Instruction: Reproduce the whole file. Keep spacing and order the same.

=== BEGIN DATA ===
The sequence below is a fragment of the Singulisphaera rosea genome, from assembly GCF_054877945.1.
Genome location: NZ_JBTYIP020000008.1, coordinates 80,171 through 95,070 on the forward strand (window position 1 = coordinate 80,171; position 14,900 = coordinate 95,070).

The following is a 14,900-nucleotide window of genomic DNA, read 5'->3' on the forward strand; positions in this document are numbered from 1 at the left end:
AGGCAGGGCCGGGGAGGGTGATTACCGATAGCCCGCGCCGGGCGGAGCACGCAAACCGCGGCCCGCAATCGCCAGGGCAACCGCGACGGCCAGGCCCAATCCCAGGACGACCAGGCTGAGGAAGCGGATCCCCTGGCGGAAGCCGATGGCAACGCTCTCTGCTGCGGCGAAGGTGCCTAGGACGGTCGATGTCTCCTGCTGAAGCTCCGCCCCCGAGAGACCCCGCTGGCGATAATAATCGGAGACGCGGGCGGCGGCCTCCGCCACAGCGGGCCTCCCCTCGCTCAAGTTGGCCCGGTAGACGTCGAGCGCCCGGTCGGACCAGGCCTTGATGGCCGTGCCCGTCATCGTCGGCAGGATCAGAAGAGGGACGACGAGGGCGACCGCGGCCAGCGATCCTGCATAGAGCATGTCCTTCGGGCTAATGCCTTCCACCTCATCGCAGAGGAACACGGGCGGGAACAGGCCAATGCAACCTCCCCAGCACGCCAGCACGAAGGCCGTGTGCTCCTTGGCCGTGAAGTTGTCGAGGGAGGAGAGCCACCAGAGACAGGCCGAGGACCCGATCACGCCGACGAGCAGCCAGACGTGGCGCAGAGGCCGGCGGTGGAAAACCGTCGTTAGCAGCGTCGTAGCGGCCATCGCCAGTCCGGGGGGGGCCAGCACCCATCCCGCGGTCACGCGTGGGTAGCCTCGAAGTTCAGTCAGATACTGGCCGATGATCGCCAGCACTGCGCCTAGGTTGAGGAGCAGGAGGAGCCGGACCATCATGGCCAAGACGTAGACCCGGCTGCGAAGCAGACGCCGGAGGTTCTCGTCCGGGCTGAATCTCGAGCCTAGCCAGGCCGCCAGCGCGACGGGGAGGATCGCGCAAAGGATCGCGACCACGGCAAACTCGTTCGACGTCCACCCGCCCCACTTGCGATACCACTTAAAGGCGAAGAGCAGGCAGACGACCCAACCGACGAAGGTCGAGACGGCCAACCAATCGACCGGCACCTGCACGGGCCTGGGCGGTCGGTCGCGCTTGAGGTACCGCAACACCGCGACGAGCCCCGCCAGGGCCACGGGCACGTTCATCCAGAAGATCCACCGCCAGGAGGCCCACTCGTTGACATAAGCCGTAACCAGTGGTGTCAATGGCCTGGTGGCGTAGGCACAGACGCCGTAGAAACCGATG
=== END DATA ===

The sequence below is a fragment of the Singulisphaera rosea genome, from assembly GCF_054877945.1.
Genome location: NZ_JBTYIP020000008.1, coordinates 80,171 through 95,070 on the forward strand (window position 1 = coordinate 80,171; position 14,900 = coordinate 95,070).

The following is a 14,900-nucleotide window of genomic DNA, read 5'->3' on the forward strand; positions in this document are numbered from 1 at the left end:
AGGCAGGGCCGGGGAGGGTGATTACCGATAGCCCGCGCCGGGCGGAGCACGCAAACCGCGGCCCGCAATCGCCAGGGCAACCGCGACGGCCAGGCCCAATCCCAGGACGACCAGGCTGAGGAAGCGGATCCCCTGGCGGAAGCCGATGGCAACGCTCTCTGCTGCGGCGAAGGTGCCTAGGACGGTCGATGTCTCCTGCTGAAGCTCCGCCCCCGAGAGACCCCGCTGGCGATAATAATCGGAGACGCGGGCGGCGGCCTCCGCCACAGCGGGCCTCCCCTCGCTCAAGTTGGCCCGGTAGACGTCGAGCGCCCGGTCGGACCAGGCCTTGATGGCCGTGCCCGTCATCGTCGGCAGGATCAGAAGAGGGACGACGAGGGCGACCGCGGCCAGCGATCCTGCATAGAGCATGTCCTTCGGGCTAATGCCTTCCACCTCATCGCAGAGGAACACGGGCGGGAACAGGCCAATGCAACCTCCCCAGCACGCCAGCACGAAGGCCGTGTGCTCCTTGGCCGTGAAGTTGTCGAGGGAGGAGAGCCACCAGAGACAGGCCGAGGACCCGATCACGCCGACGAGCAGCCAGACGTGGCGCAGAGGCCGGCGGTGGAAAACCGTCGTTAGCAGCGTCGTAGCGGCCATCGCCAGTCCGGGGGGGGCCAGCACCCATCCCGCGGTCACGCGTGGGTAGCCTCGAAGTTCAGTCAGATACTGGCCGATGATCGCCAGCACTGCGCCTAGGTTGAGGAGCAGGAGGAGCCGGACCATCATGGCCAAGACGTAGACCCGGCTGCGAAGCAGACGCCGGAGGTTCTCGTCCGGGCTGAATCTCGAGCCTAGCCAGGCCGCCAGCGCGACGGGGAGGATCGCGCAAAGGATCGCGACCACGGCAAACTCGTTCGACGTCCACCCGCCCCACTTGCGATACCACTTAAAGGCGAAGAGCAGGCAGACGACCCAACCGACGAAGGTCGAGACGGCCAACCAATCGACCGGCACCTGCACGGGCCTGGGCGGTCGGTCGCGCTTGAGGTACCGCAACACCGCGACGAGCCCCGCCAGGGCCACGGGCACGTTCATCCAGAAGATCCACCGCCAGGAGGCCCACTCGTTGACATAAGCCGTAACCAGTGGTGTCAATGGCCTGGTGGCGTAGGCACAGACGCCGTAGAAACCGATG